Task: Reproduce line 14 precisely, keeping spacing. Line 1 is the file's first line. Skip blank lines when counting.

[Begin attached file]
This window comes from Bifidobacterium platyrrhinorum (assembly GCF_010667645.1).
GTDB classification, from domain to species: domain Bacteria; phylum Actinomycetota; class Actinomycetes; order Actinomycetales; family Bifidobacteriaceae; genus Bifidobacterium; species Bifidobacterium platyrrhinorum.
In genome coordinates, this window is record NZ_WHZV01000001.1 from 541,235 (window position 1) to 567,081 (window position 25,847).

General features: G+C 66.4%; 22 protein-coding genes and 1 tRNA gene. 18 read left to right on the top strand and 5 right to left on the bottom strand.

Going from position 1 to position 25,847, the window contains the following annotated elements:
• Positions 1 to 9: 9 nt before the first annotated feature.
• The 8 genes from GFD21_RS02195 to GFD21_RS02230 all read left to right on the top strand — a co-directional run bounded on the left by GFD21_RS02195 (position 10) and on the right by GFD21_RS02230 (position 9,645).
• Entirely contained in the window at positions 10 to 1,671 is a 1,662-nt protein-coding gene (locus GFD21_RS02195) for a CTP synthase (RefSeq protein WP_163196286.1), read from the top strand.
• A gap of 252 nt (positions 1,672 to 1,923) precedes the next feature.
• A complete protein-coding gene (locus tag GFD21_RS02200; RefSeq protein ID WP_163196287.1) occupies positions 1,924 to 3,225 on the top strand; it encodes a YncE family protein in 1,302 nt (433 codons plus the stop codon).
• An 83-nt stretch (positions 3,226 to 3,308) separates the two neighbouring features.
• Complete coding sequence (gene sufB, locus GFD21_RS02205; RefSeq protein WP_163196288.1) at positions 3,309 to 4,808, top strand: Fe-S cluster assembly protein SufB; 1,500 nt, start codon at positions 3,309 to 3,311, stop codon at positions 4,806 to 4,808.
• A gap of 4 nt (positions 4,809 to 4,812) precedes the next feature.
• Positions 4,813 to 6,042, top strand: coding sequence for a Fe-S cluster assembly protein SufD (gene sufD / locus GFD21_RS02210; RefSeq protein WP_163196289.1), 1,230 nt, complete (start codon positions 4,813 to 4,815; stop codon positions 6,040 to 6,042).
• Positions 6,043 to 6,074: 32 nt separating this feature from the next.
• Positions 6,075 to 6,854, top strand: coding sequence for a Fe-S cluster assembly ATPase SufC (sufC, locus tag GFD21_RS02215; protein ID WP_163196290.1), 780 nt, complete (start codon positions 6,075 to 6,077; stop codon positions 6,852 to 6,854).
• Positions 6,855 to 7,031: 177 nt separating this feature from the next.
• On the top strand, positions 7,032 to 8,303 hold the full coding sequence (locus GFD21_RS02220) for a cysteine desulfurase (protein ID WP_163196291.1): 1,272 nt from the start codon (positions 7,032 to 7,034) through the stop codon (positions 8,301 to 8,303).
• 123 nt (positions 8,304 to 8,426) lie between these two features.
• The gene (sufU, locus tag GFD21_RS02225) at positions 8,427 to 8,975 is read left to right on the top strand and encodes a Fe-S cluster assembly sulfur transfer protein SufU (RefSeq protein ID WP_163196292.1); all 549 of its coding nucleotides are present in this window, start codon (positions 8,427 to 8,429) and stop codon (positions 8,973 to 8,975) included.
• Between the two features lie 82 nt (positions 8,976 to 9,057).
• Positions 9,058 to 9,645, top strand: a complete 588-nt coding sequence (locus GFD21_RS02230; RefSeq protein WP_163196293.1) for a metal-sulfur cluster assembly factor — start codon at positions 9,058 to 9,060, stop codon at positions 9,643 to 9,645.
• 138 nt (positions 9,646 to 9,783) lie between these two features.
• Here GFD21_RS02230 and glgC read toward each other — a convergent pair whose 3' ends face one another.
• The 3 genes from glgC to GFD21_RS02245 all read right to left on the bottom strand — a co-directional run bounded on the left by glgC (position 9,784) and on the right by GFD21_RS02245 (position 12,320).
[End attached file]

• Positions 4,813 to 6,042, top strand: coding sequence for a Fe-S cluster assembly protein SufD (gene sufD / locus GFD21_RS02210; RefSeq protein WP_163196289.1), 1,230 nt, complete (start codon positions 4,813 to 4,815; stop codon positions 6,040 to 6,042).